As a side bar, the T1+ even though it has fixed and not flip up pads...the elbow pads can be moved back a lot which is a major consideration if mounting to a std. bike not meant for a drop bar with longer top tube. The Stryke type bars as you know...you can not move the pads much back from the centerline of the handlebar so top tube length is more critical to position.
    PS: I have considered doing the same as you and mounting an aerobar to my 29er.
    For my grocery grabber I took the bars off my CAAD 8 late last night and Rube Goldberg with, please don't chastise me, Duct Tape. OK, you can stop laughing now. I rode 24 miles with the club this AM and 10 additional on my own with great success. Only got to 27mph today but finally rode comfortably in the paceline and pulling in the 21 to 24mph range. Funny thing is the tape allowed movement while riding basically providing a floating sensation for the bars.

  9. #9
    has a Large Member Campag4life's Avatar
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    Quote Originally Posted by OldTryGuy View Post
    For my grocery grabber I took the bars off my CAAD 8 late last night and Rube Goldberg with, please don't chastise me, Duct Tape. OK, you can stop laughing now. I rode 24 miles with the club this AM and 10 additional on my own with great success. Only got to 27mph today but finally rode comfortably in the paceline and pulling in the 21 to 24mph range. Funny thing is the tape allowed movement while riding basically providing a floating sensation for the bars.
    I guess my question is...if you mounted your CAAD 8 drop bar on your grocery getter...why do you need duct tape? Your aerobars should be compatible with a dropbar.
    Please clarify if you would...thanks.

  10. #10
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    Quote Originally Posted by Campag4life View Post
    I guess my question is...if you mounted your CAAD 8 drop bar on your grocery getter...why do you need duct tape? Your aerobars should be compatible with a dropbar.
    Please clarify if you would...thanks.
    Sorry about the confusion. I took the aerobars off the CAAD 8 and installed them on the steel riser bars on the GG bike, thus needing the shim-tape. Very, very unsafe because of float action so when I get around to it, I will properly shim.

  11. #11
    Senior Member AdelaaR's Avatar
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    My kids are getting confused because they are growing up with a dad who has four bikes and each of those has an aerobar.
    Hybrid, TT bike, road/tri bike and stationary training bike
    Once you go aero you never go back.

  12. #12
    just another gosling Carbonfiberboy's Avatar
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    Don't try to take anything sharper than a gentle sweeper on them. Come off them if you can't see the road ahead. Never ride them behind another rider. Don't ride them in traffic. I don't recommend riding them at over 30, though I have done straight line descents at 40 or so on them. If you're going to use them, you have to practice on them for at least 1/2 hour of continuous riding a couple times a week. I've been riding aero bars for 15 years and these are my rules. I've never fallen, had, or caused an accident while using them.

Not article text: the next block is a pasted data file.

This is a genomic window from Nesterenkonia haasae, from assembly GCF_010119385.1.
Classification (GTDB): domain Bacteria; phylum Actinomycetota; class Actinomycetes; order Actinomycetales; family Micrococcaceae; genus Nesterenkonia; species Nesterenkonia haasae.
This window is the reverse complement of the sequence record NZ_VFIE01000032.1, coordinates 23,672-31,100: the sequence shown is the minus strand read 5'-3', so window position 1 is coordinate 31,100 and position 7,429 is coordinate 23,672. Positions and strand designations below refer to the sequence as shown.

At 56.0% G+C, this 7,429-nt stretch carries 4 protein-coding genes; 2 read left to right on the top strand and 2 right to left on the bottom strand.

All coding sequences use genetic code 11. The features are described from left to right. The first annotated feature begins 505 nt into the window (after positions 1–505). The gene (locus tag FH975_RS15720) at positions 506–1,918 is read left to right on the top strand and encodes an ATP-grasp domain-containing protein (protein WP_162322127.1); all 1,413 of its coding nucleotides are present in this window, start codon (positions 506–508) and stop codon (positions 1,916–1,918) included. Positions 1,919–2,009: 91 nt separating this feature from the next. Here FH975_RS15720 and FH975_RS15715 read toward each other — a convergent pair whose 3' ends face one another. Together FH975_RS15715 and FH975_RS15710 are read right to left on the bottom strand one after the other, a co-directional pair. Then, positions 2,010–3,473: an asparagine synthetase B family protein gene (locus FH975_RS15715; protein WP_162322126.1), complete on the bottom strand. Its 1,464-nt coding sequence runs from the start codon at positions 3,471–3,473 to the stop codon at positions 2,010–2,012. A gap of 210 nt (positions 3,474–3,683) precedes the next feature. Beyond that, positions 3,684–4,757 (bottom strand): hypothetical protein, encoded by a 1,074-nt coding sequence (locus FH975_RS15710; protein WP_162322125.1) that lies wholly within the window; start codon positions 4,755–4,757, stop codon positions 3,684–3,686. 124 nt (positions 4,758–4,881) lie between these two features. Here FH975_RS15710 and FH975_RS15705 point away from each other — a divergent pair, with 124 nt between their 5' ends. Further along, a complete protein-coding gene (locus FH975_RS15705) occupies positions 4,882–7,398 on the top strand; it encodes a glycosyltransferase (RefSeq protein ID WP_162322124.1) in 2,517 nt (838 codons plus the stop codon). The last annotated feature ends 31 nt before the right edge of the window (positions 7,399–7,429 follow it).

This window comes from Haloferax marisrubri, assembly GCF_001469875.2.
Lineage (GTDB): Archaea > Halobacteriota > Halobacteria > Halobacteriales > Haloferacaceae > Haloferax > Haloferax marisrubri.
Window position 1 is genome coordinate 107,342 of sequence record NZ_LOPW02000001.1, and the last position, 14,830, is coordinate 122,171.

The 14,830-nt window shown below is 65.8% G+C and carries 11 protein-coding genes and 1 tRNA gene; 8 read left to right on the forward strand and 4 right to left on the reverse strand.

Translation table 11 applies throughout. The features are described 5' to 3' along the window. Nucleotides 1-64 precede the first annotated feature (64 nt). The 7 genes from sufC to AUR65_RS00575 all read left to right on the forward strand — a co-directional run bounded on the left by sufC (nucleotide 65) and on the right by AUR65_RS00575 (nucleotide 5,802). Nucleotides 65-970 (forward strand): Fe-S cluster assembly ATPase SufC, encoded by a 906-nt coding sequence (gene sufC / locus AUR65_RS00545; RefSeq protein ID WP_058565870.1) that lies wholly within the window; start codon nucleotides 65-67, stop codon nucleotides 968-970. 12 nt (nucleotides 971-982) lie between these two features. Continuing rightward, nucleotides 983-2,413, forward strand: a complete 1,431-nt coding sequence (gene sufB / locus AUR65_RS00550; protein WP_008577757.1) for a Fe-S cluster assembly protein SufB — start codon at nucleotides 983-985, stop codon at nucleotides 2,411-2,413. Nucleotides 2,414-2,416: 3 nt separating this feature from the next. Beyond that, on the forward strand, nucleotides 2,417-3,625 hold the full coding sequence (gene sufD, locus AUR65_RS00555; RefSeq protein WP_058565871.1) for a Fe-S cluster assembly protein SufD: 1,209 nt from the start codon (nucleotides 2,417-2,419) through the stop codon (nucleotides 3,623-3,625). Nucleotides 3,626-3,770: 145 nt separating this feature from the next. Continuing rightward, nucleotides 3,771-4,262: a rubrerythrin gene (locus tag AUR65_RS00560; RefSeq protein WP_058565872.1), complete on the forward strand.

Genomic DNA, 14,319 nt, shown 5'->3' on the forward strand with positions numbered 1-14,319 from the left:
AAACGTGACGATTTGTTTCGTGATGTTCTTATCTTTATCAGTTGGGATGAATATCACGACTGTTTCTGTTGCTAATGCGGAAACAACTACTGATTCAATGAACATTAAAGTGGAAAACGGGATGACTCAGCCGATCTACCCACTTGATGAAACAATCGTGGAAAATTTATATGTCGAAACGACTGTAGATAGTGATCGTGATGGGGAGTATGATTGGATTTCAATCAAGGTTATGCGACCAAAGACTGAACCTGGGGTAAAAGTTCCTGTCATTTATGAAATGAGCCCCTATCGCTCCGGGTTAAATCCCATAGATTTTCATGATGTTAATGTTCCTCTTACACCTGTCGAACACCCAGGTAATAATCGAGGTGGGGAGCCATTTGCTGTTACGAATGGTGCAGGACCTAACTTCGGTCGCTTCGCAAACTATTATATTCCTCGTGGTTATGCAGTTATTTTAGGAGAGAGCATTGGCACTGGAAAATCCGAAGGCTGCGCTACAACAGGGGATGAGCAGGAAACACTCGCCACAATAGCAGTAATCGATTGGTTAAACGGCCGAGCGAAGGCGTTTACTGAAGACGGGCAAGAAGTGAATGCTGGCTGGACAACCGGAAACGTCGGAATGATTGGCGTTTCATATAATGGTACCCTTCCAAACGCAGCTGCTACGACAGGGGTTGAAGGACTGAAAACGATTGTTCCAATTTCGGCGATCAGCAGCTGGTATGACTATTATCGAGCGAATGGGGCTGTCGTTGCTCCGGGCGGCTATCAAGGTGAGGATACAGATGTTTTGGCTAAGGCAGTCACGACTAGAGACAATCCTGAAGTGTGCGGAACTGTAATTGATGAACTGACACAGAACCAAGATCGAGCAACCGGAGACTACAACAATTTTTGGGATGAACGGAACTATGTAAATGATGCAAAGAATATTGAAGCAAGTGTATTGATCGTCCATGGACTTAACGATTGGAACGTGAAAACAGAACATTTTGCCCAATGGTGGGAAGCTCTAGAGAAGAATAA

13. #13
    Senior Member AdelaaR's Avatar
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    Quote Originally Posted by Carbonfiberboy View Post
    I don't recommend riding them at over 30
    Don't say that!
    "Over 30" is what aerobars are for!

  14. #14
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    Quote Originally Posted by Carbonfiberboy View Post
    Don't try to take anything sharper than a gentle sweeper on them. Come off them if you can't see the road ahead. Never ride them behind another rider. Don't ride them in traffic. I don't recommend riding them at over 30, though I have done straight line descents at 40 or so on them. If you're going to use them, you have to practice on them for at least 1/2 hour of continuous riding a couple times a week. I've been riding aero bars for 15 years and these are my rules. I've never fallen, had, or caused an accident while using them.
    If I followed your rules, I'd never be riding.

  15. #15
    has a Large Member Campag4life's Avatar
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    Quote Originally Posted by OldTryGuy View Post
    Sorry about the confusion. I took the aerobars off the CAAD 8 and installed them on the steel riser bars on the GG bike, thus needing the shim-tape. Very, very unsafe because of float action so when I get around to it, I will properly shim.
    Got it thanks for the clarification. If your CAAD8 had an oversize bar then you may have the 26.0mm shims that reduce down to standard std road drop bar. Using these shims in combination with say some trimmed strips from an aluminum beer can should work to reduce clamp size down to 22mm of your riser bar...wouldn't take you long and be much safer of course. The duct tape solution as you say takes balance but also depends on how far back you position your elbow pads which can turn an aerobar into a teeter totter as you may know. Flatbar bikes tend to have a longer top tube and why the T1+ is a good bar for them because pads can be moved well behind the handlebar center...Air and Carbon Stryke bars can't be.
    Cheers.

  16. #16
    has a Large Member Campag4life's Avatar
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    Quote Originally Posted by Carbonfiberboy View Post
    Don't try to take anything sharper than a gentle sweeper on them. Come off them if you can't see the road ahead. Never ride them behind another rider. Don't ride them in traffic. I don't recommend riding them at over 30, though I have done straight line descents at 40 or so on them. If you're going to use them, you have to practice on them for at least 1/2 hour of continuous riding a couple times a week. I've been riding aero bars for 15 years and these are my rules. I've never fallen, had, or caused an accident while using them.
    I notice everybody has different rules when it comes to aerobars. I paceline with TT bikes all the time. Rule of thumb is 'care' when riding i.e. knowing the limitations which establish how you ride. This shouldn't preclude pacelining with other TT bikes.

  17. #17
    just another gosling Carbonfiberboy's Avatar
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    Quote Originally Posted by Campag4life View Post
    I notice everybody has different rules when it comes to aerobars. I paceline with TT bikes all the time. Rule of thumb is 'care' when riding i.e. knowing the limitations which establish how you ride. This shouldn't preclude pacelining with other TT bikes.
    If you're riding or training for a TTT, of course you ride the 'bars. If you want to paceline with tri guys, help yourself. But since you can't draft on a tri bike leg or on any TT other than a TTT, I really don't get the point. Personally, in maybe 60,000 miles of riding I've never seen tri guys drafting each other.

    My "rules" are specific recommendations for folks new to aero bars and for those who have come to value survival over speed. I would have thought the recent thread with that video would have made an impression.